The forgotten Karoi-Binga highway

Source: The forgotten Karoi-Binga highway | The Financial Gazette June 23, 2016

Nhau Mangirazi

HURUNGWE — Twenty-six years after government committed to linking Karoi and Binga through a 340-kilometre highway, the venture remains a pie in the sky.
After its construction was commissioned by President Robert Mugabe in 1990, the road was only tarred 30km from Magunje to Chivakanenyama business centre before the project was abandoned with more than 200km yet to be tarred.
And 10km of the tarred 30km is already dilapidated, while villagers have since helped themselves to heaps of quarry stones that were  meant for the road construction.
“The road could have played a major role in advancing tourism in the area,” said 65-year-old Jonathan Masara from the Chivakanenyama area.
“Senior government officials including both Vice Presidents Emerson Mnangagwa and Phelekezela Mphoko, and ZANU-PF’s secretary for administration, Ignatius Chombo, used this unfinished tarred road and we are surprised why none of them even queried about the unfinished project. As much as they were concerned about some dusty roads that were hurriedly repaired during (the June 2015 by-elections) campaign period; as well as drilling of boreholes, why are they turning a blind eye on this sorry state of the road that should have been tarred,” queried a businessman at Zvipani shopping centre, who spoke on condition that he is not named.
During the height of campaigns for the Hurungwe West by-election in June 2015, big names in government and ZANU-PF drove up and down the forgotten highway, drumming up support for Keith Guzah who sought to replace expelled Hurungwe West Member of Parliament and former Mashonaland West ZANU-PF provincial chairperson, Temba Mliswa.
Mliswa stood as an independent candidate and lost to Guzah. In the bruising battle for the constituency, no one mentioned that it has been more than two decades since the Binga-Karoi highway was commissioned.
Some players in the tourism sector believe that if government is selfless, it must work on the remaining 270km and help open the shortcut between Victoria Falls and Kariba, the country’s two most popular destinations.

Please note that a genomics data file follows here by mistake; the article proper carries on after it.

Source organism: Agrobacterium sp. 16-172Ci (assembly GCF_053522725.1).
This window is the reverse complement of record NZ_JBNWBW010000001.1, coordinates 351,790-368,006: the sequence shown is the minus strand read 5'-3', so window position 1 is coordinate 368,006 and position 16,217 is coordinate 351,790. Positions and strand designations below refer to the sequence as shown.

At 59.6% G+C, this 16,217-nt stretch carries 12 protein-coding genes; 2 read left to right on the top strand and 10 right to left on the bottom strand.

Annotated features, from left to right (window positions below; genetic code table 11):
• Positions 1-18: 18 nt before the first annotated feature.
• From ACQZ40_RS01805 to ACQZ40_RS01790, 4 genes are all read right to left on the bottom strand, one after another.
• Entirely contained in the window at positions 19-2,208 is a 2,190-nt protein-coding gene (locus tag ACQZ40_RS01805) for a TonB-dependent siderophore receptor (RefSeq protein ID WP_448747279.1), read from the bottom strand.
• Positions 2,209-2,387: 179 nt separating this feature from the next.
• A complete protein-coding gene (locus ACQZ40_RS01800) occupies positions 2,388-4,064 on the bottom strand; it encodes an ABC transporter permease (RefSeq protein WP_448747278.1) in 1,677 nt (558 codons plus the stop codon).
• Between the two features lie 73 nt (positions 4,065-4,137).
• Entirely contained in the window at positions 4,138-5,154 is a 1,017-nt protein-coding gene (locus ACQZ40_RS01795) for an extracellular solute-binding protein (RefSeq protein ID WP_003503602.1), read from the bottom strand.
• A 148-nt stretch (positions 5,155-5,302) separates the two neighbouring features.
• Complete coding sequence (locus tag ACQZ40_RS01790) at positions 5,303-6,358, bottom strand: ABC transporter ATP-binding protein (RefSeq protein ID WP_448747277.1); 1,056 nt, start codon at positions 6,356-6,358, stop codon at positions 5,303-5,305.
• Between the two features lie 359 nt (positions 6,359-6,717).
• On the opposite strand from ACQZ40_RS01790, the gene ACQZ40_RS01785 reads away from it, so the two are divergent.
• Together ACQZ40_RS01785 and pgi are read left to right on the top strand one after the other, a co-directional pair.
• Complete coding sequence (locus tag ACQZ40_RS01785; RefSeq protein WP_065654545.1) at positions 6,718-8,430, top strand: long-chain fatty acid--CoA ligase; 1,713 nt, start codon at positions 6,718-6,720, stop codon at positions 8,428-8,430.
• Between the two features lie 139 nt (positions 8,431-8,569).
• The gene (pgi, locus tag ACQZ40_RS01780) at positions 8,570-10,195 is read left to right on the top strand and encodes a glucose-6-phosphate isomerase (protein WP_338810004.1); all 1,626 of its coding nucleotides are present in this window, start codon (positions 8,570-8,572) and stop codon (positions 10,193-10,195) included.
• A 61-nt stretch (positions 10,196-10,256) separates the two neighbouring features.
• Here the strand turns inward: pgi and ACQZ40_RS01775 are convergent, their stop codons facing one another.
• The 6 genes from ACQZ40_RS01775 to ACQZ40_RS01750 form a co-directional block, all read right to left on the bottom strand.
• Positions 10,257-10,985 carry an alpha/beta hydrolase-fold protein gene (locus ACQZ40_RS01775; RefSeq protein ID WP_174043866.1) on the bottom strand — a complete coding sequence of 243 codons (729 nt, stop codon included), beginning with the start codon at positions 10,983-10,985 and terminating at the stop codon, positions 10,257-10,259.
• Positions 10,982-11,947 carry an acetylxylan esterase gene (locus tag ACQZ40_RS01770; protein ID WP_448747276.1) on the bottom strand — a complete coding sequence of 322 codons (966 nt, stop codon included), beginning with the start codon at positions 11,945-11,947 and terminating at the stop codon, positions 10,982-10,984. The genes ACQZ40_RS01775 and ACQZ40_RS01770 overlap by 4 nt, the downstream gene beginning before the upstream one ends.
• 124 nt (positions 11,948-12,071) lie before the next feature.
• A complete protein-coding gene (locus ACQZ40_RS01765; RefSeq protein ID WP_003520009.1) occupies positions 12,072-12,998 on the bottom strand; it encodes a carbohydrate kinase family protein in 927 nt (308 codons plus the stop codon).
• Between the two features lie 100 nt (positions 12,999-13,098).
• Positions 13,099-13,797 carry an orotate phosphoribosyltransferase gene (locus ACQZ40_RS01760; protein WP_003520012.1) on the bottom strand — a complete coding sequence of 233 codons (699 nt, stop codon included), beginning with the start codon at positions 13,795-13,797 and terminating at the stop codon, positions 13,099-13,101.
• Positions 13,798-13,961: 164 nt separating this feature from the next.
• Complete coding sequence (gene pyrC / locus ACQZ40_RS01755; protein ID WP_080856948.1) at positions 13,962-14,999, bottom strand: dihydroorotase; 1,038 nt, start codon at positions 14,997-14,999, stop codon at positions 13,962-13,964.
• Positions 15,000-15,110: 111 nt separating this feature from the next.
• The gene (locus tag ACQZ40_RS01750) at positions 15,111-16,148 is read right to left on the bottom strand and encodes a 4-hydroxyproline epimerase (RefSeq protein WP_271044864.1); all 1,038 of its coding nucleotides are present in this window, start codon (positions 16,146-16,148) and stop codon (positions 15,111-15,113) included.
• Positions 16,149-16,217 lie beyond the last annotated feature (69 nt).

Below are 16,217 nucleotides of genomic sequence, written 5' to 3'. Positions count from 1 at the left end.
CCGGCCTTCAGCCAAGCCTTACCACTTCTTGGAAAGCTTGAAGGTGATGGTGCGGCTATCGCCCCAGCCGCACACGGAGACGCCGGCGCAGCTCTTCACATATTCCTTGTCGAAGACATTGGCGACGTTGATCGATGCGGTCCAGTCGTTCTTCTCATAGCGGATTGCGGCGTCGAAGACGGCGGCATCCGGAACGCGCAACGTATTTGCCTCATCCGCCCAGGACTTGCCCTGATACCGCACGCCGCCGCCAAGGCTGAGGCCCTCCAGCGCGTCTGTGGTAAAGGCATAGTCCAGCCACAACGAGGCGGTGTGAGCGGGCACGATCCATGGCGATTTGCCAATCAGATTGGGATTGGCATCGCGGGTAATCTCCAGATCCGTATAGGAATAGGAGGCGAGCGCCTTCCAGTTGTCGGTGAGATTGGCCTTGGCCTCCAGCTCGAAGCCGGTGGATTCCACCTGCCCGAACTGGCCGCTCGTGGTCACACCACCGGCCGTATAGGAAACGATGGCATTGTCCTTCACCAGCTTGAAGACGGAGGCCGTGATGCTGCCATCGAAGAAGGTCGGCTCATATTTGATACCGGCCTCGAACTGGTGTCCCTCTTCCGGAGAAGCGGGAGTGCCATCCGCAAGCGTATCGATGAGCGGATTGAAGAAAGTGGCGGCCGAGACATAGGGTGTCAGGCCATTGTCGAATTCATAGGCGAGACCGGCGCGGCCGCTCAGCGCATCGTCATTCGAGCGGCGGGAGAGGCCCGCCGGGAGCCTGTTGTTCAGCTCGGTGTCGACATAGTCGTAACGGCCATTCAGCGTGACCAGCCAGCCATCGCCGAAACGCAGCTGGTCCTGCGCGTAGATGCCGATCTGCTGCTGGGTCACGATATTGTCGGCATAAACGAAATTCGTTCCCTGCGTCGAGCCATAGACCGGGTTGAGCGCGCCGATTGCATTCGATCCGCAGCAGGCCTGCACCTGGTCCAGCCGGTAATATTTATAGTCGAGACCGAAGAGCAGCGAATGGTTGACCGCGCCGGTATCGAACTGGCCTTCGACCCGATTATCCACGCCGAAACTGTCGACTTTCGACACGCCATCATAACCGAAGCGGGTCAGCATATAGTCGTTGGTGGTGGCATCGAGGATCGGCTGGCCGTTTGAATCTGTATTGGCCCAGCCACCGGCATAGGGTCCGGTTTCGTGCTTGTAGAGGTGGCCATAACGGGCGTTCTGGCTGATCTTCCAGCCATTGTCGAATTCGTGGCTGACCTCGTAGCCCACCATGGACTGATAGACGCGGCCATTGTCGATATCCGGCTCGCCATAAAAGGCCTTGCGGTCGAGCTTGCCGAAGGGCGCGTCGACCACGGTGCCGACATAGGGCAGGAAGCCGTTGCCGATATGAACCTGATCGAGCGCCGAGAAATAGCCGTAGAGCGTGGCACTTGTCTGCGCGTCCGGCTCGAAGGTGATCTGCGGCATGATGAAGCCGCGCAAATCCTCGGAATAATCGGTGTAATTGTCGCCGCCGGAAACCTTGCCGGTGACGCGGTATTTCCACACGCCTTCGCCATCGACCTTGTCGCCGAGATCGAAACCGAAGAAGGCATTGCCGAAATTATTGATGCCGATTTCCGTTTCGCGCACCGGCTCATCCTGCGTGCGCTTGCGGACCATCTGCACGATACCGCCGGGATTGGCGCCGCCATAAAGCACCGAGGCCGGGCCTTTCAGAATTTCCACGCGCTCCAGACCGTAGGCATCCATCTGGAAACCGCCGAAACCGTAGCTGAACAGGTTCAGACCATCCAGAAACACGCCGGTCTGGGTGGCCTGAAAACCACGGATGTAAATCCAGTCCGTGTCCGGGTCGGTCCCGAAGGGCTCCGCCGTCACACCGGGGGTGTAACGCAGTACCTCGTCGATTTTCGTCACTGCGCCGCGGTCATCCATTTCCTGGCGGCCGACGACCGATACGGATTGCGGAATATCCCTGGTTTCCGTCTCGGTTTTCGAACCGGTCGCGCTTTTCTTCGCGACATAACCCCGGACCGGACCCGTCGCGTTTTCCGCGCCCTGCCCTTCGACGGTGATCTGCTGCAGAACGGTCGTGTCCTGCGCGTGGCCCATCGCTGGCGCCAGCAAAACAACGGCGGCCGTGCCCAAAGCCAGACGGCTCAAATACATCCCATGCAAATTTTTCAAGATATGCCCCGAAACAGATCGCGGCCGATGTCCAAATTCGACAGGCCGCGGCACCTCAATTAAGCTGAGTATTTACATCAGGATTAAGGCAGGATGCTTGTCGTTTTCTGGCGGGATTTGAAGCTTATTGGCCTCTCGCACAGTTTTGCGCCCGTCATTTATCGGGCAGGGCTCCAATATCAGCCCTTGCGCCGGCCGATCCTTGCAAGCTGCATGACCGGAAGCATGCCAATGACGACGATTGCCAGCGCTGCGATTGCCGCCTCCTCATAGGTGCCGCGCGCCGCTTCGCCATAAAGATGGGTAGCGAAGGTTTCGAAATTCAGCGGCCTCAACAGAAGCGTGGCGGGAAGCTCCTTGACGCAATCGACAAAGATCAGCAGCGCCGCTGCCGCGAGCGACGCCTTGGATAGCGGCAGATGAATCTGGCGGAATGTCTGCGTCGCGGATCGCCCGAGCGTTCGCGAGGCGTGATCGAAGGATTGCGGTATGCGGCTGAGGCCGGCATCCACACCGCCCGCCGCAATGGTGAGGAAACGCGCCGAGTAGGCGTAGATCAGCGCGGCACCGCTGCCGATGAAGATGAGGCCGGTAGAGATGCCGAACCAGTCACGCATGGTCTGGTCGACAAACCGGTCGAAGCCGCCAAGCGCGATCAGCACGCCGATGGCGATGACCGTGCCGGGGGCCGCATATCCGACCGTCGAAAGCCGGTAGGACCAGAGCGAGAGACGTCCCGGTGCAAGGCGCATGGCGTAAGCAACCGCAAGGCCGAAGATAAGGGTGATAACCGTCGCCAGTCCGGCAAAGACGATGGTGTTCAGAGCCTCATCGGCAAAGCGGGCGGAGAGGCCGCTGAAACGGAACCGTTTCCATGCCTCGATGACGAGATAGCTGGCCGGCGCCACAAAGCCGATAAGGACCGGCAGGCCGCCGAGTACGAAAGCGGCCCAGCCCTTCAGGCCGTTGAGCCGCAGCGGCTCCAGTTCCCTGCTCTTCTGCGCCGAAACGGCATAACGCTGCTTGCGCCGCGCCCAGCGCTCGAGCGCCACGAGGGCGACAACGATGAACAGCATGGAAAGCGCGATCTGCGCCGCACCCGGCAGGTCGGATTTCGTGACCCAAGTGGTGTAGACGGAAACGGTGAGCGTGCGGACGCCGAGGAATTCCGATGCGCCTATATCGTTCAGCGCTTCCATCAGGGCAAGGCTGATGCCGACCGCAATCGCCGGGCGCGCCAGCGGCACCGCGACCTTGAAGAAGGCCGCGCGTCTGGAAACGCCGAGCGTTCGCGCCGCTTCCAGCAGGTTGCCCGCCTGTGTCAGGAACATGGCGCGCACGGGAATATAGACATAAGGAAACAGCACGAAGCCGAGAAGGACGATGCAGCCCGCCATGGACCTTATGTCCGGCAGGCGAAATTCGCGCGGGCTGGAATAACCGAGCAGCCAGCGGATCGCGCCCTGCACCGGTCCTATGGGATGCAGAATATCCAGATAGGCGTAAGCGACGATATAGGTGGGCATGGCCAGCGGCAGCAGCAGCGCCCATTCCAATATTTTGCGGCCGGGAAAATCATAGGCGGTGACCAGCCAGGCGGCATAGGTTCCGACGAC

Upgrading the road would reduce by nearly 300km the distance by road between the two tourist resorts.
“Anyone who wants to travel from Victoria Falls to Kariba has to pass through Bulawayo before connecting to the Harare highway.
“The distance is over 1 000km. It could have made economic sense for the country because the highway would boost revenue for councils through which the highway would pass. Government could have even installed a tollgate in between and boosted its coffers,” said MP for Kariba, Isaac Mackenzie.
Hurungwe Central MP, Godfrey Beremauro, bemoaned the lack of progress on the Karoi-Binga road saying government must priorities the construction and servicing of roads that are key to the country’s economic development.
“It is of major concern for us because we believe a shorter route (between Kariba and Victoria Falls) could have been a bonus for adventurous tourists. We must be innovative in securing better benefits for our tourism sector at all cost. Villagers would also benefit in one way or the other,” added a frustrated Beremauro.
Hurungwe Rural District Council chief executive officer, Misheck Joram Moyo, regretted the lack of progress on the highway.
“With a lot of natural vegetation along the way, the highway meant a great deal to us. Some villagers in Hurungwe and part of Kariba rural are craftsmen and they could have easily raised income by selling their wares to passing tourists,” said Moyo.
Having been at the helm of Hurungwe Rural District Council for nearly two decades, Moyo believes an upgraded Binga to Karoi road would have also opened to the world some of the country’s hidden treasures, such as the Mutambiranwa Falls located about 50km west of Magunje.
A Siakobvu-based tourist guide, Forster Mashiri, said it is regrettable that government is still yet to complete the road.
“If Karoi-Binga road was upgraded on time at least some tourists from Victoria Falls could enjoy free game viewing along the way. We must boost tourism that way. We are appealing to the government to take this project seriously because it has better benefits for communities,” said Mashiri who cut his professional tour guide teeth in 1988 when he was with the Nyaminyami Rural Council. This was the time when the now struggling Communal Areas Management Programme for Indigenous Resources (CAMPFIRE) was at its peak assisting many rural councils across the country with generating additional revenue from their natural resources.
CAMPFIRE benefitted communities through proceeds from animal trophy hunts as well as meat from the killed animals.


  • comment-avatar
    Joe Cool 6 years ago

    Is this news? Have a look at the Beitbridge – Masvingo road, before pontificating on the sad state of the Karoi- Binga road.

  • comment-avatar
    Roberta Mugarbage 6 years ago

    Not to worry. The mbanje from Binga will get to Kariba one way or the other.